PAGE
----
The communication revolution in India is something that is now taken for granted especially by the generation in their teens. Persons who have seen the decades from 1950's till date, will testfy to the absymally low levels of phone connections that existed say till mid 1990's.
Time was when possessing a telephone was a matter of prestige in the society. Only a handful of priviledged class could dream of owning it. One had to be a senior Govt. official or a MP / MLA or a doctor or a rich industrialist or an official of the telegraph wing of the P&Tdept or an influential journalist, amongst the few eligible class who could be considered to be released a phone connection. The rest had to belong to an ever growing wait list where your number could mature after years or not at all.
If it matured the telephone dept. would act as if a great favour has been bestowed upon you by the socialistic government. The technicians of the dept. had to be welcomed onto the house and after installing the phone had to be 'paid' for doing their official duty .If the instrument went out of order you had to wait till your complaint number's turn came, which could run into a few days to weeks. To beat the system you had to keep the lineman of your area happy especially at the timeof Diwali,when they would find time to visit every telephone owner's house .
Having got the phone, you now wanted to talk to your contacts living in other cities and towns. You were required to book a trunk call. When it would mature even god could not predict. You had to have someone always near the vicinity of the phone so that it could be attended when it at last rang. If it was urgent to contact someone then you had to book a lightning call which cost eight times the ordinary call. Hold on,the lightening call itself would mature after say at least half an hour or so. Getting or making wrong calls was a regular feature which no one seemed to mind. Thetelephone density was 1 every 300 persons or even less even in the 1970's.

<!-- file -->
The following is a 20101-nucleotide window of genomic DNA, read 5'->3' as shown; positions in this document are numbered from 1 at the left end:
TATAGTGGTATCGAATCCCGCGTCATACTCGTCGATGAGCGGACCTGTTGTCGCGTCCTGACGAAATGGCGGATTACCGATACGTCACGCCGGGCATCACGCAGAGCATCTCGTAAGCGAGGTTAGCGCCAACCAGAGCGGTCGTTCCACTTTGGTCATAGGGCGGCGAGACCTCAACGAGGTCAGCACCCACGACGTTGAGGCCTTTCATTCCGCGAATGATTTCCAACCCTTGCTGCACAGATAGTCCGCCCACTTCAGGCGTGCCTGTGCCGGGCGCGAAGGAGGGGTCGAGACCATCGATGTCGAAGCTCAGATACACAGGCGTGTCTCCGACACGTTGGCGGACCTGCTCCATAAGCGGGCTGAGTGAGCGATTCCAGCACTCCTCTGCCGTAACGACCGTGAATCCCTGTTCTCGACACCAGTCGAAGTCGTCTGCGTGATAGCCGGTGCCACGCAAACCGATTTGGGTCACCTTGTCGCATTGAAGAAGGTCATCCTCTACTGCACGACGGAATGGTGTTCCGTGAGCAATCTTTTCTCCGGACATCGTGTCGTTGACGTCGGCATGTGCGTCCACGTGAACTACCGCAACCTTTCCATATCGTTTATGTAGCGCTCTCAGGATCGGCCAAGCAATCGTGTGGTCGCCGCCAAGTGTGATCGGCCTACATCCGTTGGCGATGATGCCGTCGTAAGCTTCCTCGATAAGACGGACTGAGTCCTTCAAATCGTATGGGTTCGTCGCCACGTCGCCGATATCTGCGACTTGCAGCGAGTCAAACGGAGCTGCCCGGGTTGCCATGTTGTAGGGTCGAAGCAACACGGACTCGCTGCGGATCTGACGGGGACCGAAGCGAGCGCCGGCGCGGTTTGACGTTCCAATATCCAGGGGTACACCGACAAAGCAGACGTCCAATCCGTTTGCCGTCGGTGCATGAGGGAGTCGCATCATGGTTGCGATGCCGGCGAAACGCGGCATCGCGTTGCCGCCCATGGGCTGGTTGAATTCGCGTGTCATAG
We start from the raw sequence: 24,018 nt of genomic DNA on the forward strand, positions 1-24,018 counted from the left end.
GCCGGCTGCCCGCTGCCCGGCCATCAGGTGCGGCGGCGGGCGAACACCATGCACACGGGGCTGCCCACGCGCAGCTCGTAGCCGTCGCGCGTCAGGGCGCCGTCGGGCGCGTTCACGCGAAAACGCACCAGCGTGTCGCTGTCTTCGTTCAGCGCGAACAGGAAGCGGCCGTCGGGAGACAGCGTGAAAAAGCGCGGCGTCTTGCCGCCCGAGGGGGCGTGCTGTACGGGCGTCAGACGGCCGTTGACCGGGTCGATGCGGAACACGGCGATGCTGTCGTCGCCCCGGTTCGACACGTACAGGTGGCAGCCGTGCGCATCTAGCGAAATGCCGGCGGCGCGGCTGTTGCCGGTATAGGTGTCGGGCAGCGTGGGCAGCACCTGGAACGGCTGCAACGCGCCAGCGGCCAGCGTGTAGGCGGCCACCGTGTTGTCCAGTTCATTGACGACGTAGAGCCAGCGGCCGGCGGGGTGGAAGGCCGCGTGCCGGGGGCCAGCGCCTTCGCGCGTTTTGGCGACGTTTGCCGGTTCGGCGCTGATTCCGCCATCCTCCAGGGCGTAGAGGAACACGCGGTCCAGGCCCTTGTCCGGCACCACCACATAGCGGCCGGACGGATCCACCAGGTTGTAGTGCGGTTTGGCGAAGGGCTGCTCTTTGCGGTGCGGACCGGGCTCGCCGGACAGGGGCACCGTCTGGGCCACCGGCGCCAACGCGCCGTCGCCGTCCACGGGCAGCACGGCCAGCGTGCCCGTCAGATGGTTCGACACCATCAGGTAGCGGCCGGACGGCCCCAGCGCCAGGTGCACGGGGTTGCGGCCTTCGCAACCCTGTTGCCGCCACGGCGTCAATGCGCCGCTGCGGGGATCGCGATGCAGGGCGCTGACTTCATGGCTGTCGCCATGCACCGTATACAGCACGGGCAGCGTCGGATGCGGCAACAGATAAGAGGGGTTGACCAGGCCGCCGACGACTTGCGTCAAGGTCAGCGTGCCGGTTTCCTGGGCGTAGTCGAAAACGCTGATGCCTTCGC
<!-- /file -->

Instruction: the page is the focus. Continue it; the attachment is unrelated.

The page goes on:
It is the coming of the mobile phone which has truly liberated the common Indian from the clutches of the lineman and the telephone dept's mercies. Today there is choice of service providers and hand sets. The customer is the king. The rapid expansion of mobile phones has brought in a communication revolution of unimaginable proportions in the country.
The availibility of access to communication has broken the economic barriers and today the economically weaker sections are proud owners of mobile sets. It was an uplifting experience to witness ordinary building construction workers not only talking but also listening to songs into the late night,on their mobiles. One keeps finding mobile phones in the hands of persons one would least expect. The other day when our elderly housemaid informed, she is going to her village for unspecified number of days, my worried wife, asked her how would she come to know when she is back. With a flourish, which comes from empowerment,the maid pulled out her mobile and asked my wife to note her mobile number and give her a ring after six or seven days,Caling the plumber or the raddiwala or the mali is now just a mobile call away.
It is one area where we are expected to beat the Chinese. It is predicted that by end of 2012. India will overtake China in the number of phones,having already overtaken USA to emerge as the world's second largest telephone market. It is estimated that today there are 857 million SIM cards in circulation and around 600 million individual telephone users in the country.
The mobile phone has indeed brought a unique type of equality in our cast divided society which even the best of social reformers could not achieve.